Oberto and Esperide in London
An action-packed and most interesting four days in October as Oberto Airaudi and Esperide Ananas visited London. Staying at the October Gallery, a project associated with the same group of people who built the Biosphere 2 complex in Oracle, Arizona, they met with John Allen, the inspiration behind Biosphere and many other ecological, artistic and philosophical projects. Videos were watched and exchanged of the Biosphere and Damanhur, after which it was agreed that John Allen would visit Damanhur early in November, along with some of the Biospherians who had lived for two years in their newly-created enclosed system. This could lead to some interesting collaborative developments.
At the October Gallery, they also met with biologist Jack Cohen, co-author with Ian Stewart of "The Collapse of Chaos", and had a very fruitful discussion on ideas surrounding the possibilities of Time Travel, theoretical and practical. An incisive meeting of minds.
Accompanied by Jeff Merrifield and Jan Turvey, Oberto and Esperide also travelled to Oxford to meet with Dr David Deutsch, of Oxford University, one of the world’s most foremost experts on the theory of time. David Deutsch has formulated a mathematical theory of multiverses, which postulates that time travel in theoretically possible, without the usually perceived obstacle of paradox. He and Oberto had a most interesting meeting, where theories were explained and examined. Those fortunate enough to observe this meeting saw a dynamic exchange of ideas and a mutual respect growing between the two. There is little doubt that the meeting will influence the work of both men and that further contact will be inevitable.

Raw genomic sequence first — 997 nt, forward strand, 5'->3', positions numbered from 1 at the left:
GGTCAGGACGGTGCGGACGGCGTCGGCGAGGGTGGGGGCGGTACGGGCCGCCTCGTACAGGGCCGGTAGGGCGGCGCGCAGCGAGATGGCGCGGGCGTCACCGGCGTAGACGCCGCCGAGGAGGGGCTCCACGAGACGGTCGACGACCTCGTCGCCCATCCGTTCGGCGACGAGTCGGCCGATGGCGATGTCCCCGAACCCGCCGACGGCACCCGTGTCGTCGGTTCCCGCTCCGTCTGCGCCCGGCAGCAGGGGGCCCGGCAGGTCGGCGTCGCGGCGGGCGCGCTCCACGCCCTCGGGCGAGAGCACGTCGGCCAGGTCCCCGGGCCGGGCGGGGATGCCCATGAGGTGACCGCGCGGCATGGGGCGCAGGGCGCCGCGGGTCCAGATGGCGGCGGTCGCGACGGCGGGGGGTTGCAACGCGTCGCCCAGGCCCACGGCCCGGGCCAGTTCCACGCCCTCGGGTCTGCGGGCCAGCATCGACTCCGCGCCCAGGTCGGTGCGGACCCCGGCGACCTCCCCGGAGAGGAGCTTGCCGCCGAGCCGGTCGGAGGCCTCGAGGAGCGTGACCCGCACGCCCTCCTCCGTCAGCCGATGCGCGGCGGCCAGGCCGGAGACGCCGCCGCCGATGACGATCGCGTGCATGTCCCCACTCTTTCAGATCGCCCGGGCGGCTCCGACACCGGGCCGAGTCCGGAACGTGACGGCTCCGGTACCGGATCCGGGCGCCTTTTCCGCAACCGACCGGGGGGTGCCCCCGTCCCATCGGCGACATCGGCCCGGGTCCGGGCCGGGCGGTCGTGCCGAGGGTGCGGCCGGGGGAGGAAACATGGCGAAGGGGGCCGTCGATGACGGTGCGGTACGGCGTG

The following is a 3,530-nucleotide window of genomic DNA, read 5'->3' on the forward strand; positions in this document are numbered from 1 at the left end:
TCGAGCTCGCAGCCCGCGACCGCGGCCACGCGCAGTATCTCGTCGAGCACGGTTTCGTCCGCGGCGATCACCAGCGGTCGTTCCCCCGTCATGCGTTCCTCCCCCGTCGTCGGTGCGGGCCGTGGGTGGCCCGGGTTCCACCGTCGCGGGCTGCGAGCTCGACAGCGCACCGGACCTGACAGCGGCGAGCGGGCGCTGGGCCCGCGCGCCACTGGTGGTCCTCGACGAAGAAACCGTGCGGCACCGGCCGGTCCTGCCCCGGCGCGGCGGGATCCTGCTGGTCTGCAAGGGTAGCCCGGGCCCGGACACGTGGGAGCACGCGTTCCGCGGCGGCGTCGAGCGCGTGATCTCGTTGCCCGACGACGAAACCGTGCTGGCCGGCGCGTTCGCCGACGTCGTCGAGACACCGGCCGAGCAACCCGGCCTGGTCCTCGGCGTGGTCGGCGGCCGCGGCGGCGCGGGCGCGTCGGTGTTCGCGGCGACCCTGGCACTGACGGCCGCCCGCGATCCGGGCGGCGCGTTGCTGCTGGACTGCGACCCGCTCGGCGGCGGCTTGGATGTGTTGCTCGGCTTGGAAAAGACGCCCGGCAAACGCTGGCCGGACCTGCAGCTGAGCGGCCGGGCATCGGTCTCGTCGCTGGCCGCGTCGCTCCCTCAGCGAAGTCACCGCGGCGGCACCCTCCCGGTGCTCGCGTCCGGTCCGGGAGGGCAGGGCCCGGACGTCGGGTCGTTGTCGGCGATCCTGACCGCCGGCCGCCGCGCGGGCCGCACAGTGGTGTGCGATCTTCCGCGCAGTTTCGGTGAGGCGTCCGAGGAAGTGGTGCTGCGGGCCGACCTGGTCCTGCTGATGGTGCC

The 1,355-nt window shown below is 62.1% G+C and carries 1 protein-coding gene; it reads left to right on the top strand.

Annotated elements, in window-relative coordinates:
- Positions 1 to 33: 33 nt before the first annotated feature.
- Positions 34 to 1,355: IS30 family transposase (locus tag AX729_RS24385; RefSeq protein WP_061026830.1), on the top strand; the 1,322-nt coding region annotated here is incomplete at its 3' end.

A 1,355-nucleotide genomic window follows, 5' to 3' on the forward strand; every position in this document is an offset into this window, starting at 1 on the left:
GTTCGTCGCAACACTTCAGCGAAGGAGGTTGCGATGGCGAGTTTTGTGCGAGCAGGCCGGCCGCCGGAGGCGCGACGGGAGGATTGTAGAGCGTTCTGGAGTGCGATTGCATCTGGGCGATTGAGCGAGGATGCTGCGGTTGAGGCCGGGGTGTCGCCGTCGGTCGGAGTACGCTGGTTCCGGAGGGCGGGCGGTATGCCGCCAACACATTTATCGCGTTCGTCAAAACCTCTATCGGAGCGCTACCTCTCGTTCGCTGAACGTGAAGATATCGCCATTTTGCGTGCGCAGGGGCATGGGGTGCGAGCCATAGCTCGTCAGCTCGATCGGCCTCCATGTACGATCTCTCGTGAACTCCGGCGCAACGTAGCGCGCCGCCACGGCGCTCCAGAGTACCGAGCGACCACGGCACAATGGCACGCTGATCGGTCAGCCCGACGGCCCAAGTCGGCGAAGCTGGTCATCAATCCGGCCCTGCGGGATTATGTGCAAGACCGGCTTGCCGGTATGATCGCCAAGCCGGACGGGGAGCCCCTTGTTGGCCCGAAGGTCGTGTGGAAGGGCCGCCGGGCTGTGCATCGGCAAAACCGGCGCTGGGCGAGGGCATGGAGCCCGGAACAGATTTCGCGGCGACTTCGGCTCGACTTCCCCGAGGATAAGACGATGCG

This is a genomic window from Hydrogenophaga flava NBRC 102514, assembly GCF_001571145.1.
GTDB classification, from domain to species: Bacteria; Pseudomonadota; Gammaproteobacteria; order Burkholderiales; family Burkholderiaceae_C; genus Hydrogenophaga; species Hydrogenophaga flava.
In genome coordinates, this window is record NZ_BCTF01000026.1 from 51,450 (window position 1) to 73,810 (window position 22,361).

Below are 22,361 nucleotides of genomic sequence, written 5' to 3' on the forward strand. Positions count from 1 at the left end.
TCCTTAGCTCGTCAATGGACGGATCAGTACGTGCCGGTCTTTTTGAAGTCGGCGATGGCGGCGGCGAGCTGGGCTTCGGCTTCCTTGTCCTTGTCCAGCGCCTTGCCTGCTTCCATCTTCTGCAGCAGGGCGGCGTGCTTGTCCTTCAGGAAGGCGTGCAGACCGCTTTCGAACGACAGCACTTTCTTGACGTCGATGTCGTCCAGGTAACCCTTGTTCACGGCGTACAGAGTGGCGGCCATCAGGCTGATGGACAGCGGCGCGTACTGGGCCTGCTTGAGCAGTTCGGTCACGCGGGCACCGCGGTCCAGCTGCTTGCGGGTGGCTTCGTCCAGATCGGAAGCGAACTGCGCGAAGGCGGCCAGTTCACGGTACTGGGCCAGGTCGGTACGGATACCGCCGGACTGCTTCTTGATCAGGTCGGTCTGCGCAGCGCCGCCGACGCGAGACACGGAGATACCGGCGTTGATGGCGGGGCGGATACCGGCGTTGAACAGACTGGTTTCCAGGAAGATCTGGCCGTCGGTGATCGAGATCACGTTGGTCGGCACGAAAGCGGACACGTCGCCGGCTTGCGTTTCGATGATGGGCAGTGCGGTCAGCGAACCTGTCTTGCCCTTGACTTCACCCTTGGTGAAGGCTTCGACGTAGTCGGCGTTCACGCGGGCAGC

One of the people at the meeting was Ken Campbell. Esperide and Oberto were guests at the opening of his new show, Violin Time, at the Royal National Theatre. The show features Thieu-Hoa Vuong, better known as our Teo-Wa, both as a performer and in its story-line, including a section about her visit to Damanhur. There is quite a bit about Damanhur in the show, about the Temple of Mankind being the ‘eighth wonder of the world’, about the people of Damanhur and about how Oberto had discovered ‘the Self’, that illusive part of humanity that philosophers had been searching for over centuries. And he had found it by ‘astounding’ it into being - the only way! The review of Ken’s show in the The Times of London is reproduced below: